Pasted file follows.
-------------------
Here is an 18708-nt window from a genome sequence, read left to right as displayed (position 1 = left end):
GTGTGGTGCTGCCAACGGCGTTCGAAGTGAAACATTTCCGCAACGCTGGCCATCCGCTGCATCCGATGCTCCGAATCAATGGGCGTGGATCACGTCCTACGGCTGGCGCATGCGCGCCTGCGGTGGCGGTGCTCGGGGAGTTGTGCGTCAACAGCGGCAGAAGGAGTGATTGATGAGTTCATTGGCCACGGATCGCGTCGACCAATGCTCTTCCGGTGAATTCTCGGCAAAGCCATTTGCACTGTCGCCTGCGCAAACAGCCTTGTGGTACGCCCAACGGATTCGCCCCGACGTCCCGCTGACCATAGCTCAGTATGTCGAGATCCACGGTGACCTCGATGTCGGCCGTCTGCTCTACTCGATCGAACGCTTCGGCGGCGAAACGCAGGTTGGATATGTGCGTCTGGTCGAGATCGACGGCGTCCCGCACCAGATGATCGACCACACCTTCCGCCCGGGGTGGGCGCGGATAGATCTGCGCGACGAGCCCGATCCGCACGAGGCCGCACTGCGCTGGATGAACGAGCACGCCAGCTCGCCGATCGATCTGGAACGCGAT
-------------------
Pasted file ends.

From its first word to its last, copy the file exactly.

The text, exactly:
Here is an 18708-nt window from a genome sequence, read left to right as displayed (position 1 = left end):
GTGTGGTGCTGCCAACGGCGTTCGAAGTGAAACATTTCCGCAACGCTGGCCATCCGCTGCATCCGATGCTCCGAATCAATGGGCGTGGATCACGTCCTACGGCTGGCGCATGCGCGCCTGCGGTGGCGGTGCTCGGGGAGTTGTGCGTCAACAGCGGCAGAAGGAGTGATTGATGAGTTCATTGGCCACGGATCGCGTCGACCAATGCTCTTCCGGTGAATTCTCGGCAAAGCCATTTGCACTGTCGCCTGCGCAAACAGCCTTGTGGTACGCCCAACGGATTCGCCCCGACGTCCCGCTGACCATAGCTCAGTATGTCGAGATCCACGGTGACCTCGATGTCGGCCGTCTGCTCTACTCGATCGAACGCTTCGGCGGCGAAACGCAGGTTGGATATGTGCGTCTGGTCGAGATCGACGGCGTCCCGCACCAGATGATCGACCACACCTTCCGCCCGGGGTGGGCGCGGATAGATCTGCGCGACGAGCCCGATCCGCACGAGGCCGCACTGCGCTGGATGAACGAGCACGCCAGCTCGCCGATCGATCTGGAACGCGAT